It’s summer, time for writers to recharge our cerebral batteries. That could mean reading, going on field trips, spending time with online PLNs, or taking calls from family members who usually end up at voice mail. For many, it means attending conferences like Writers Digest “Conference July 31-August 2 and the Writers’ Police Academy August 20-23 (this one sounds amazing) to learn how the heck to write for fun and profit.
If you aren’t a veteran conference attendee, you may wonder what you should bring. That’s a fair questions considering learning is no longer done sitting in auditoriums nodding off to the wisdom of a guest speaker behind a podium. Now, you might be asked to scan a QR code and visit a website, access meeting documents online, interact digitally, or use a backchannel device to share your real-time thoughts with the presenter. Besides a toothbrush and aspirin, what should you take to your upcoming conference? Here are five tools that will make you look and act like the Diva of Digital:
Some conferences take multiple buildings spread out over several blocks, and depending upon the number of attendees, your hotel may not be around the corner from the Hall. Bring the latest version of the Google Maps app on your smartphone or iPad, complete with audio directions. All you do is tell it where you’re going, ask for directions, and Siri (the voice behind the iPhone) will lock into your GPS and hold your hand the entire way. If friends are looking for a Starbucks or Dunkin’ Donuts near the conference, Google Maps will find one. If you want Chinese, use an app like Yelp to find one patrons like.
Most conferences have one. I find these more useful than the conference website. They are geared for people who are manipulating digital device one-handed, half their attention on the phone and the rest on traffic, meaning: they’re simple and straight-forward. Test drive it so you know where the buttons are, then use it to find meeting rooms, changes in schedules, updates.
Don’t struggle with pencils, notebooks, or erasers. Take notes digitally. Most tools include text, images, video, and drawing–and erasing–making them as functional as a pencil. You can organize your note-taking with tags, group them into folders, and share them with others. Here’s a list of options for digital note-taking. The most popular choices are Evernote or Onenote, but each is a bit different so review them before making your choice.
iPad, Chromebook, Netbook, Laptop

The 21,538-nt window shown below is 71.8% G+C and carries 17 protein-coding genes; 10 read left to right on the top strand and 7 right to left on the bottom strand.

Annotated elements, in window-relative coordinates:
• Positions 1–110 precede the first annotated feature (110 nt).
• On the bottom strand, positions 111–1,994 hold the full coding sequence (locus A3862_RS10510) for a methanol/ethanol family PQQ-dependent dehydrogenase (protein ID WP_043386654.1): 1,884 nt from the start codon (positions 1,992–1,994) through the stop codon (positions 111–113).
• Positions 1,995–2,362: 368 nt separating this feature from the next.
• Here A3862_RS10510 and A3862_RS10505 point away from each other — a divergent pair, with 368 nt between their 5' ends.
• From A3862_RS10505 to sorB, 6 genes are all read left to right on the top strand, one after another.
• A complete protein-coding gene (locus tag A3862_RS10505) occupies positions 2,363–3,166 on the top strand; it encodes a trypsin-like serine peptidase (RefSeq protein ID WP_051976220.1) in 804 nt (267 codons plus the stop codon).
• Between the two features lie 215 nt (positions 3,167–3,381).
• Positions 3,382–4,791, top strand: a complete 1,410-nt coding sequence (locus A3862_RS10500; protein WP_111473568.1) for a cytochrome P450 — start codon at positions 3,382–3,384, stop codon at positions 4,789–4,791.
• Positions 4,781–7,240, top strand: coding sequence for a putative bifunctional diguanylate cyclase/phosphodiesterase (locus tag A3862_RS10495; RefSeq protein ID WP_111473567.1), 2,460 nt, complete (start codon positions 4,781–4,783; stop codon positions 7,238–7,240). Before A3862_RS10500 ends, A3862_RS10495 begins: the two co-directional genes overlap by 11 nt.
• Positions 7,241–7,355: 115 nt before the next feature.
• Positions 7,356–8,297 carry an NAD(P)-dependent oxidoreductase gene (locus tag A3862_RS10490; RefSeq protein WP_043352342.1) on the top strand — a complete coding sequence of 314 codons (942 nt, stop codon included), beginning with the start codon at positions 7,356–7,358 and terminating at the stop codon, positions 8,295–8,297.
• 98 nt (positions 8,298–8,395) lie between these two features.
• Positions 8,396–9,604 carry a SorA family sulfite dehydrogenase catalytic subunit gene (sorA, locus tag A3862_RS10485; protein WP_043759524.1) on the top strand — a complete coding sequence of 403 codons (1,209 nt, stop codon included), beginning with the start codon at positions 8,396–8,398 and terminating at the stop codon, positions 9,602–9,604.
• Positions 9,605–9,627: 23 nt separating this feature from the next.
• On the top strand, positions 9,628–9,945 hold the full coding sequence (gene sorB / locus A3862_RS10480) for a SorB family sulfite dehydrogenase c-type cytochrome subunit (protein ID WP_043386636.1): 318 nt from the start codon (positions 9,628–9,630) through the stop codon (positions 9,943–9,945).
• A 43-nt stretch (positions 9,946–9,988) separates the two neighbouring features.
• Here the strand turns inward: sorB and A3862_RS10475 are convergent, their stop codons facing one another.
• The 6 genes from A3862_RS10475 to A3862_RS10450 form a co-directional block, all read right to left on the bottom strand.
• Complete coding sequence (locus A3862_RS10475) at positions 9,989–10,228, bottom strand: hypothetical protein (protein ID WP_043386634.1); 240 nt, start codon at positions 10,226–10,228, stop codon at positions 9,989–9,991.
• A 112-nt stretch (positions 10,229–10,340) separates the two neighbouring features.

They’ll do everything you need–access websites, take notes, email friends, text colleagues, update your blog, check social networks, send materials to colleagues not attending, handle emergencies that won’t wait until you return to your home base, and generally keep up to date on your ‘other’ life while you conference. You’ll find plenty of plugs if your device must be recharged every two hours. Make new friends around the outlet.
Apps you’ll want installed are:
- Skype (for face-to-face conversations)
- a scanner (for paperwork, business cards)
- a voice recorder
- a book Reader (Kindle, iBooks, other)
- some sort of drawing program
- social media apps for Twitter/FB/G+/LI
- an expense tracker like Easy Expense Tracker
Many of these apps can be used on an iPhone, smartphone, or iPad. Check before downloading to be sure it serves your needs.
Note: Early after your arrival, make sure you know how to access the conference Wifi. This should be free to attendees. And, always ask presenters where you can find their digital notes or copies of their presentations online. Many/most make that available either through the conference or their own professional websites.
Business Card app
Have some method of digitally transferring your business card to new friends and colleagues. There are many options:
- OneTouch Business Cards app–FREE–Create your own professional mobile-business card in just a few seconds
- ScanBizCards app–FREE–this one scans paper business cards into a directory–very cool. If you choose NewCard or OneTouch, you still need this one
Look around when you’re there. See what people are using that makes their experience better, easier, more efficient. Share it in the comments below.
More on writers resources:
Jacqui Murray is the author of the popular Building a Midshipman, the story of her daughter’s journey from high school to United States Naval Academy. She is the author/editor of dozens of books on integrating tech into education, webmaster for six blogs, an Amazon Vine Voice book reviewer, adjunct professor of technology in education, a columnist for Examiner.com and TeachHUB, Editorial Review Board member for Journal for Computing Teachers, monthly contributor to Today’s Author and a freelance journalist on tech ed topics. You can find her book at her publisher’s website, Structured Learning.